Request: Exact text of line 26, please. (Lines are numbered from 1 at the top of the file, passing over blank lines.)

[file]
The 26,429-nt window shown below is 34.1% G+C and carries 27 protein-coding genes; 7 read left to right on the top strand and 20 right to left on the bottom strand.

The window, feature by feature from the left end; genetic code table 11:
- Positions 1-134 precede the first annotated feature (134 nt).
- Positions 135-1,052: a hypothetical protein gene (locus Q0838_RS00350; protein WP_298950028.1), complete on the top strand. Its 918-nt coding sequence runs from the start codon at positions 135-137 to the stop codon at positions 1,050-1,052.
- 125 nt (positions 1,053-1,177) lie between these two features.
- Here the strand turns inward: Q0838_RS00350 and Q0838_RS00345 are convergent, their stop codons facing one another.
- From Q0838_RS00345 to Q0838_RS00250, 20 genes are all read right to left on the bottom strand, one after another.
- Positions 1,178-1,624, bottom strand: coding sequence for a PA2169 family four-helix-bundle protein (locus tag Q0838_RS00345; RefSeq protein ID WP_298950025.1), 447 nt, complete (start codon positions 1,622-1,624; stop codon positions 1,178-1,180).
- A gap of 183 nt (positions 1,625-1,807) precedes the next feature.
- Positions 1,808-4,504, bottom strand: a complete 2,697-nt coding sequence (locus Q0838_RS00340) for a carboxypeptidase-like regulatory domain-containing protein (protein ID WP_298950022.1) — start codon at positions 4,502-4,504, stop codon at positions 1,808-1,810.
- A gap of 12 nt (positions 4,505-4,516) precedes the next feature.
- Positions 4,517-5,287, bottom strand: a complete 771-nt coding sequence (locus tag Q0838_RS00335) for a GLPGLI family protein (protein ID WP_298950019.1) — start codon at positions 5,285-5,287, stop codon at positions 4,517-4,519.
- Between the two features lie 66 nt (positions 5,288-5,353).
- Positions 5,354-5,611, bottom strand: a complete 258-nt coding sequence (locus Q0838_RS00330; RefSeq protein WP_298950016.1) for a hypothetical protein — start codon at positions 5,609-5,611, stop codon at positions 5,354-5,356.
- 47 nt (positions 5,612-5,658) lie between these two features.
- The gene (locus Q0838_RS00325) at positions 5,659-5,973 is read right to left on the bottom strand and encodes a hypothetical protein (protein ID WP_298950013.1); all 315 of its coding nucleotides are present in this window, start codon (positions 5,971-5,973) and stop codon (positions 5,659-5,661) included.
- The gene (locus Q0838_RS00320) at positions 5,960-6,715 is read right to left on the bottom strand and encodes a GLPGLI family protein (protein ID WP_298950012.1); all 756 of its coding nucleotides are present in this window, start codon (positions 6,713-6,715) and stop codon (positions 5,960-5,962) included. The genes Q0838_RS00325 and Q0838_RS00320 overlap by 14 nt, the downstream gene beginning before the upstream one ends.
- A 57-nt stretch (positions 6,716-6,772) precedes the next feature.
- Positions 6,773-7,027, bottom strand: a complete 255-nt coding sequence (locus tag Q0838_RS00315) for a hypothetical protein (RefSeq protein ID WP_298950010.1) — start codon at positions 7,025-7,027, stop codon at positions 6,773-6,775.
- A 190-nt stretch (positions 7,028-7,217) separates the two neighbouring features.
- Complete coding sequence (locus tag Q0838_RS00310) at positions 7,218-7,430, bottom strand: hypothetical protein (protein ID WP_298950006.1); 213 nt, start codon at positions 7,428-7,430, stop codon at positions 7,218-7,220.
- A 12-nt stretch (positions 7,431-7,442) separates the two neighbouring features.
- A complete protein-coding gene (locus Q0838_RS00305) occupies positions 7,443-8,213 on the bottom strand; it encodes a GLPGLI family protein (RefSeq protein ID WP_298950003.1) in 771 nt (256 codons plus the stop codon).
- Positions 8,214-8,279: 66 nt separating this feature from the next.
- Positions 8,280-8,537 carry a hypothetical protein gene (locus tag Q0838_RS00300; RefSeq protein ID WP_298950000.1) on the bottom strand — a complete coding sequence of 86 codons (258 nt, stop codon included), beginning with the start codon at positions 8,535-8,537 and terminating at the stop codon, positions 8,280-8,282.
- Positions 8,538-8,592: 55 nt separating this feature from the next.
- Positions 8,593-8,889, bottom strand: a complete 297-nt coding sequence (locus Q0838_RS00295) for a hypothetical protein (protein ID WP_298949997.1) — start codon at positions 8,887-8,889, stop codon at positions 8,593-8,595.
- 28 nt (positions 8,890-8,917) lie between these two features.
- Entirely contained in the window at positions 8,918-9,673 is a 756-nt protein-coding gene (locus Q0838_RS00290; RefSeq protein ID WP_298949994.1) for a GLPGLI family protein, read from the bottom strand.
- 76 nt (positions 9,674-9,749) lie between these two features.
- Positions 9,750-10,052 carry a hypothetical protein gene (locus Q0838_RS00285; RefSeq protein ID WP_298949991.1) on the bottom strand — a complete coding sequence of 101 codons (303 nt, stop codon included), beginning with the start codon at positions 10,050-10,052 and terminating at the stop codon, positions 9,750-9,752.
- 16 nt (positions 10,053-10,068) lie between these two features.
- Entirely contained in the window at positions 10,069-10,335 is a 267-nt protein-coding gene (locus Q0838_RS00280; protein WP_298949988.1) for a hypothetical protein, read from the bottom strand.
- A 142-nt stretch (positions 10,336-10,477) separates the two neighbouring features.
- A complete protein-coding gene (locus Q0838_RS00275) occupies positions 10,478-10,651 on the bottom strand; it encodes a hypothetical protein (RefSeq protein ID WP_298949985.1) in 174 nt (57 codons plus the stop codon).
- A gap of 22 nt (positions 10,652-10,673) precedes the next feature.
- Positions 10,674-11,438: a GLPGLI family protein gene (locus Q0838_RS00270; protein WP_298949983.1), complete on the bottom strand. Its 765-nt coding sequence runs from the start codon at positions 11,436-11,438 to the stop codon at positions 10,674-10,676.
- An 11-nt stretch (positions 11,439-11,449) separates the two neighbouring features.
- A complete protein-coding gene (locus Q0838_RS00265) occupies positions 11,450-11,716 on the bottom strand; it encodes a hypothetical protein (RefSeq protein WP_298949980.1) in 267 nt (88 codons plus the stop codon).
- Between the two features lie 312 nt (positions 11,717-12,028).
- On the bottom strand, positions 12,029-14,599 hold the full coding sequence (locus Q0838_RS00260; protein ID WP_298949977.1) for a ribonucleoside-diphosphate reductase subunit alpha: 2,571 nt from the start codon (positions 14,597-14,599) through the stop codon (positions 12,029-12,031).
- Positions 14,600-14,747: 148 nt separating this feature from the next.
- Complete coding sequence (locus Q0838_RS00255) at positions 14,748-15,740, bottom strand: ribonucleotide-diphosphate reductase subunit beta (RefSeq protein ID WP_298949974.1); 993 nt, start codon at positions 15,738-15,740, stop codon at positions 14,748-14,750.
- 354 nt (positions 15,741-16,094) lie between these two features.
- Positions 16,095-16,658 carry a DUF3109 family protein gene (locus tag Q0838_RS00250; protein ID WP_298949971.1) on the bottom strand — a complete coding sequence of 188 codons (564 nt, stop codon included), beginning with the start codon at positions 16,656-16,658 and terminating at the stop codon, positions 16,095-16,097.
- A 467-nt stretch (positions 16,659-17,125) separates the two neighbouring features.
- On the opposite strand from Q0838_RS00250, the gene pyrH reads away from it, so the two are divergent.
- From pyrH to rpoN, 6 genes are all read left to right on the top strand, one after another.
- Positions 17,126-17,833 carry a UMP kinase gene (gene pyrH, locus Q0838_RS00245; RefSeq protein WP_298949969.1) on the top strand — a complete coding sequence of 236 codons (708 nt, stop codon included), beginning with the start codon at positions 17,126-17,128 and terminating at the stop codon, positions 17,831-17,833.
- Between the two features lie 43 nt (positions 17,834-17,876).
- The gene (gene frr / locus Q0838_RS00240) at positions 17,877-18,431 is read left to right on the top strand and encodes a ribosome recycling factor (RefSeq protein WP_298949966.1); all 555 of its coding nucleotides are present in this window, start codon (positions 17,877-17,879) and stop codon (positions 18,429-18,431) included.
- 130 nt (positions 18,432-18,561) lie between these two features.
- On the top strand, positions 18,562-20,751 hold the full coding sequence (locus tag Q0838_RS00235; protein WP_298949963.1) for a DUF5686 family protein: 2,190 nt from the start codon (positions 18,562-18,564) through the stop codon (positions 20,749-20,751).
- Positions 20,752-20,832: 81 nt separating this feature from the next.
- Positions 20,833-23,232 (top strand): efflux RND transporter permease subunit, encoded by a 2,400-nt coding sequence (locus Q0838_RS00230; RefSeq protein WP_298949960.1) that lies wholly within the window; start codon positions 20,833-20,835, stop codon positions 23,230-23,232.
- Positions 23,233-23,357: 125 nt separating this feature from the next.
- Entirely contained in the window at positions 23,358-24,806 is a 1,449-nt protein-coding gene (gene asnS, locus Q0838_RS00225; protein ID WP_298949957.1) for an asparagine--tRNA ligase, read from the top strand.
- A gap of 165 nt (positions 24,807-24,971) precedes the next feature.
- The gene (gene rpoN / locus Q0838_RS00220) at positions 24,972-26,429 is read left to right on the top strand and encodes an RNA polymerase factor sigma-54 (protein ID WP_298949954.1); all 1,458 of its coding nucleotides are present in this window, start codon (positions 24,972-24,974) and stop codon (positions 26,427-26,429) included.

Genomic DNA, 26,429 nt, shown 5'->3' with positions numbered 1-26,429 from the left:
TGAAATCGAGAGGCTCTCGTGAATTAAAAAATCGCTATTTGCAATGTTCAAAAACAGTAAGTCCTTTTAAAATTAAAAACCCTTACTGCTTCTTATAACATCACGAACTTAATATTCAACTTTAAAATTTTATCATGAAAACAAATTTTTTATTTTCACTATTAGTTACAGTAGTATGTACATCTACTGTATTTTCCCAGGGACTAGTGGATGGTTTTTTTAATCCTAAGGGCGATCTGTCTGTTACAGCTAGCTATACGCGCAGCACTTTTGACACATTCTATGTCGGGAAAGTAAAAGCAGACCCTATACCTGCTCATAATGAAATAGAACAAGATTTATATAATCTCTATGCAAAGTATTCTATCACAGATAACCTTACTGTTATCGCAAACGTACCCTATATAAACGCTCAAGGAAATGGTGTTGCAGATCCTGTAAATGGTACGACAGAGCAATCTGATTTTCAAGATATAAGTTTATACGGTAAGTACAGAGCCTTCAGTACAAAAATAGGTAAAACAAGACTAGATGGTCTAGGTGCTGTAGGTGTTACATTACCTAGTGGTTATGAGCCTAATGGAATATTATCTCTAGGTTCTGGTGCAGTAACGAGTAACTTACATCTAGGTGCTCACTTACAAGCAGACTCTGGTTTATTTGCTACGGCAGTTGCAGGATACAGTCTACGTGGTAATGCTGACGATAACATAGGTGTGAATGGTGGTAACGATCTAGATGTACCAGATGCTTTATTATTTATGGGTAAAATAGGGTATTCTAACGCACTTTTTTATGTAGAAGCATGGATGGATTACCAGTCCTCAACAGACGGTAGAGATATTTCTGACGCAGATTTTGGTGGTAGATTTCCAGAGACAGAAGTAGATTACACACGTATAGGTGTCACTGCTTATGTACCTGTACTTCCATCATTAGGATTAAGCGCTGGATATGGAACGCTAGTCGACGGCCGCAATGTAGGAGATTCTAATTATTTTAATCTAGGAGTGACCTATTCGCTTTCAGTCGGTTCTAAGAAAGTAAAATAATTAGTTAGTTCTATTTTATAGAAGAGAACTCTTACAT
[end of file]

- Positions 8,538-8,592: 55 nt separating this feature from the next.